Socioeconomic Disparities in Access for Watchman Device Insertion in Patients with Atrial Fibrillation and at Elevated Risk of Bleeding
Background: As the Watchman device is new, no studies have yet reported on healthcare disparity issues in this population. We sought to investigate socioeconomic and racial disparities among select atrial fibrillation (AF) patients who did or did not receive Watchman device placement. Methods: This retrospective case-control study included patients with non-valvular AF requiring long-term anticoagulation who underwent left atrial appendage (LAA) exclusion with the Watchman device at our institution from June 2015 to December 2016. A control group was designed by medical records query for patients with non-valvular AF requiring long-term anticoagulation with an elevated risk of bleeding (defined by hospital admission for major bleeding episodes and discharged off anticoagulation), but not referred for LAA closure within the study period. Differences in median income, type of insurance coverage, race, sex, and age were analyzed. Results: Of 201 patients, 98 received the Watchman device (intervention) and 103 did not (control). The mean estimated income was significantly higher for intervention than control patients ($70,908.50 ± $25,847.20 vs. $56,569.90 ± $17,730.90; p < 0.001). African-American patients were less likely to receive the Watchman insertion (5% vs. 27%; p < 0.001). Control patients had a higher percentage with Medicaid by both primary (6% vs. 0; p = 0.029) and dual coverage of Medicare and Medicaid (13% vs. 4%; p = 0.041). No significant difference occurred in gender. Conclusion: Socioeconomic and racial disparities exist in patients with non-valvular AF at elevated risk of bleeding. African-American patients with lower income and Medicaid are less likely to be referred for the Watchman device.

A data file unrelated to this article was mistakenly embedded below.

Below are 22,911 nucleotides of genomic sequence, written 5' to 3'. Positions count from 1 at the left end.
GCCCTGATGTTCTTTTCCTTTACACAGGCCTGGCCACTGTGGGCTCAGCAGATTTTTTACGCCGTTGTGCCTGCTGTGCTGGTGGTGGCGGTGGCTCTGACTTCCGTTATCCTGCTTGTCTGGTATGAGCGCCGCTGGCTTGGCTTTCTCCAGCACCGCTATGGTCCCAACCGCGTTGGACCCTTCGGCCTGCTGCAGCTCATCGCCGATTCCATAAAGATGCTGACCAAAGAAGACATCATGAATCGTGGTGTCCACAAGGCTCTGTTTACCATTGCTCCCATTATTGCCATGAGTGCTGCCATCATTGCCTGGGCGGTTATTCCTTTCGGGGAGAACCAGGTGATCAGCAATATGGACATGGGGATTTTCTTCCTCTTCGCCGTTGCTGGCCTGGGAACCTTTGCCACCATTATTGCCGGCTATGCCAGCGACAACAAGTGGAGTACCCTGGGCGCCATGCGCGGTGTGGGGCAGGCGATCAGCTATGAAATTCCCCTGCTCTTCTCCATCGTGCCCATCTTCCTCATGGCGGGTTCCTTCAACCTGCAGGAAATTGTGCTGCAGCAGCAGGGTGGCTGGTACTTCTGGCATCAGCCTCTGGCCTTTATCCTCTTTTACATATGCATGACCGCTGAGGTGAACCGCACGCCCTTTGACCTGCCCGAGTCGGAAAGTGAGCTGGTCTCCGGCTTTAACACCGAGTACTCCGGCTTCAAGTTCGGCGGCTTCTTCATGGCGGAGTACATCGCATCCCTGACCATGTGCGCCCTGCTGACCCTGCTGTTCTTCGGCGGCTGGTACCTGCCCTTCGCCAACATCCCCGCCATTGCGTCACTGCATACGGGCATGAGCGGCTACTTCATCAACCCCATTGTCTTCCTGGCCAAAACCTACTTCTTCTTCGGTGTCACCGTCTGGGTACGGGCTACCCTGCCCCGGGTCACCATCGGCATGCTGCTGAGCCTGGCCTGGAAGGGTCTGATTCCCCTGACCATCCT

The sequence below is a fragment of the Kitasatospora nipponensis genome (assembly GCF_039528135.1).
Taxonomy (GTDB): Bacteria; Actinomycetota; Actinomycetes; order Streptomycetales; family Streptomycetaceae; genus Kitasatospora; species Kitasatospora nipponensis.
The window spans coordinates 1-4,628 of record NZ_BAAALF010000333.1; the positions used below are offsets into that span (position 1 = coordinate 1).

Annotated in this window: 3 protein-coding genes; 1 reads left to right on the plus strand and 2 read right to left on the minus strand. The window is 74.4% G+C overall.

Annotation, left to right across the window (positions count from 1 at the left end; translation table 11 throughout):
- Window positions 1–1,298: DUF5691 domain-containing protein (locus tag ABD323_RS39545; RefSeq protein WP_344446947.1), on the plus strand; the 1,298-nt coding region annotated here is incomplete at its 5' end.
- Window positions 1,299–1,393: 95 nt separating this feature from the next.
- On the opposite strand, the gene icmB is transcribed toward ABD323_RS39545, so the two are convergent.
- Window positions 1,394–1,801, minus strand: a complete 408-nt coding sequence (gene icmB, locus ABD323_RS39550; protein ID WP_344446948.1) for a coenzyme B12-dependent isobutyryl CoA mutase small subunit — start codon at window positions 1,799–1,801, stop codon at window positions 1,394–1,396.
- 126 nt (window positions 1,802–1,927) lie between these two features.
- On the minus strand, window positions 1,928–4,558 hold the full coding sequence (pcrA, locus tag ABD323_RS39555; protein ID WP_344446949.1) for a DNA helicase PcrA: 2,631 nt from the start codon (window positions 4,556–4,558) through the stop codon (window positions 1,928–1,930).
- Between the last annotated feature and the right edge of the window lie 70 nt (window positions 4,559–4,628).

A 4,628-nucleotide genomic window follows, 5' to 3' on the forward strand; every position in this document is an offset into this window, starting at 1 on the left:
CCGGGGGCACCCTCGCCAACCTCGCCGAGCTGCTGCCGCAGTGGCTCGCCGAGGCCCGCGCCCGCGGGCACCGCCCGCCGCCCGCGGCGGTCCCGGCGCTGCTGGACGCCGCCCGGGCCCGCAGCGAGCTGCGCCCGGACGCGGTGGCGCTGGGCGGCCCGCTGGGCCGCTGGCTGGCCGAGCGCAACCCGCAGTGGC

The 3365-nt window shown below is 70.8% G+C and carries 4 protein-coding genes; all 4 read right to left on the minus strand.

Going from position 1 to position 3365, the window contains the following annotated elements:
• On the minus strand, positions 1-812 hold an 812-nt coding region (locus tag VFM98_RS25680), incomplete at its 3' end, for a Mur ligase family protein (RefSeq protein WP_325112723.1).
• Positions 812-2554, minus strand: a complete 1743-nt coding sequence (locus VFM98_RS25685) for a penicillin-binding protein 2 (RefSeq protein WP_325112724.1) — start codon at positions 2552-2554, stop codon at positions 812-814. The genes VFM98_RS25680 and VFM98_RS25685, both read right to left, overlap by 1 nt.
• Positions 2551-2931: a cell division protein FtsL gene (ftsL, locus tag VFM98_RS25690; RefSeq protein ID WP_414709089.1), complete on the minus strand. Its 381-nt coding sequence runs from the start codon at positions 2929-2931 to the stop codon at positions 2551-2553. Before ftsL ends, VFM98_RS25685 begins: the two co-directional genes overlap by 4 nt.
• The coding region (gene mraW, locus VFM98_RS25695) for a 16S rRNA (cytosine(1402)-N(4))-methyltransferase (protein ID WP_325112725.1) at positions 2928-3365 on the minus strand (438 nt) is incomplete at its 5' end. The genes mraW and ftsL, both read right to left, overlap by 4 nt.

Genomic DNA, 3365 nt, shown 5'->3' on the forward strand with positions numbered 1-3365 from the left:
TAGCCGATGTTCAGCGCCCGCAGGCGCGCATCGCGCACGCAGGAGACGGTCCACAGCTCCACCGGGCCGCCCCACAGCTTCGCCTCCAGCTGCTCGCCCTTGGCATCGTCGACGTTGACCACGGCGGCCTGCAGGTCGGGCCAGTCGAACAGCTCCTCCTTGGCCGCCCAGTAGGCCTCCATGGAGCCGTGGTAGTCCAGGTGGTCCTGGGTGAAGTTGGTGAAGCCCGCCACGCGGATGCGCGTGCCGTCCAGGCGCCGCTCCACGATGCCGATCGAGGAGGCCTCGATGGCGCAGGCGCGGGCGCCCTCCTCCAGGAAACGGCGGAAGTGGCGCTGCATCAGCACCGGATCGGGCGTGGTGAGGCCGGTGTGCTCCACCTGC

ePub ahead of print